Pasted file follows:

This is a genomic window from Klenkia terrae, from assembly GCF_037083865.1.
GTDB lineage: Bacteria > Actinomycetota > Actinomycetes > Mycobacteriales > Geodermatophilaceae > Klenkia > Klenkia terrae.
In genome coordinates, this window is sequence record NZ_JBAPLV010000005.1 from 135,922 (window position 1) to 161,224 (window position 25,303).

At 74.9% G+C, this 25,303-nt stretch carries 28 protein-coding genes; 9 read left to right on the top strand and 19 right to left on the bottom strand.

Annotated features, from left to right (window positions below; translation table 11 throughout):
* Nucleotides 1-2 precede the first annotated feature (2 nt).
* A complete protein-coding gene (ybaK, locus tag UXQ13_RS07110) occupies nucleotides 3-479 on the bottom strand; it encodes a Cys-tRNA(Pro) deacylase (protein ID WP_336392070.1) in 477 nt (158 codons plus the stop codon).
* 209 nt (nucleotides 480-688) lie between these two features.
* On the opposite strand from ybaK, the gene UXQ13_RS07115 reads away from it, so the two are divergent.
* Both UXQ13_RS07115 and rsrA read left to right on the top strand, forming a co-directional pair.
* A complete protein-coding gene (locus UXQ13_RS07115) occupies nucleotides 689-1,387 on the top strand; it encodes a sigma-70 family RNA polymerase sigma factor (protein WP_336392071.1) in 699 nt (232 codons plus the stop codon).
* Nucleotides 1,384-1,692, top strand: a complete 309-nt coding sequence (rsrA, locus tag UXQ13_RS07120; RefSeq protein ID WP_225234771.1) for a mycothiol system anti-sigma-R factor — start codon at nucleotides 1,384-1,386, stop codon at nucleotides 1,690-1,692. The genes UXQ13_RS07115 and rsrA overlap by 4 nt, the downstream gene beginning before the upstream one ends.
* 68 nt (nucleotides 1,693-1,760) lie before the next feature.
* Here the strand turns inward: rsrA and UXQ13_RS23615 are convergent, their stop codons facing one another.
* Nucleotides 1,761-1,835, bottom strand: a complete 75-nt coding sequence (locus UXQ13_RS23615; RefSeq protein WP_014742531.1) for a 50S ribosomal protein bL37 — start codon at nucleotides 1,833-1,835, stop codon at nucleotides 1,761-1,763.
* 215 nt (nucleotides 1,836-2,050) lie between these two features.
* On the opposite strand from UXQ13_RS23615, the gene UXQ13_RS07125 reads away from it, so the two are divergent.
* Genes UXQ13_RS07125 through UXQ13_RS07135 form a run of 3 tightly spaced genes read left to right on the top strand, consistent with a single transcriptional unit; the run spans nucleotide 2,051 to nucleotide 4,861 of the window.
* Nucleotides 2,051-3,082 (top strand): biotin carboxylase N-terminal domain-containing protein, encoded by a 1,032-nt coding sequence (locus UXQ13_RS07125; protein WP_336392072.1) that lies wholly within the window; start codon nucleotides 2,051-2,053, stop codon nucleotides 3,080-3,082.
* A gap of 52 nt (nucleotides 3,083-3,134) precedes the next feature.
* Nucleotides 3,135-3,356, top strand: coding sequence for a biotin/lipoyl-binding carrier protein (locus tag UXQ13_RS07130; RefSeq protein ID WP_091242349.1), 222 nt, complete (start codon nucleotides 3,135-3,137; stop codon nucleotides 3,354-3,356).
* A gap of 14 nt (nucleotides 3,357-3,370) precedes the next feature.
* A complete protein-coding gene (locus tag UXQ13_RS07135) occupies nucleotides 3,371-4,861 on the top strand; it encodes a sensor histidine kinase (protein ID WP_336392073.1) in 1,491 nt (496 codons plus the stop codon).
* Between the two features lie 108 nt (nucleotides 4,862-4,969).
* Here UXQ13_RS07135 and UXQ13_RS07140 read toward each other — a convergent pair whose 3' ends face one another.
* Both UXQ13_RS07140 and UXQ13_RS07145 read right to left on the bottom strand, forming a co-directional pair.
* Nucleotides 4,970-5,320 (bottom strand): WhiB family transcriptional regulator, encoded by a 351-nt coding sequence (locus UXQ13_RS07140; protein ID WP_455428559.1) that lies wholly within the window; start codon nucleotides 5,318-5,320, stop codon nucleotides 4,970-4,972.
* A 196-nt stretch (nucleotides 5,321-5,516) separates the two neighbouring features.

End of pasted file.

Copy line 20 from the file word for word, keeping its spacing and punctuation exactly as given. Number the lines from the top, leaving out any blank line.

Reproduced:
* A gap of 52 nt (nucleotides 3,083-3,134) precedes the next feature.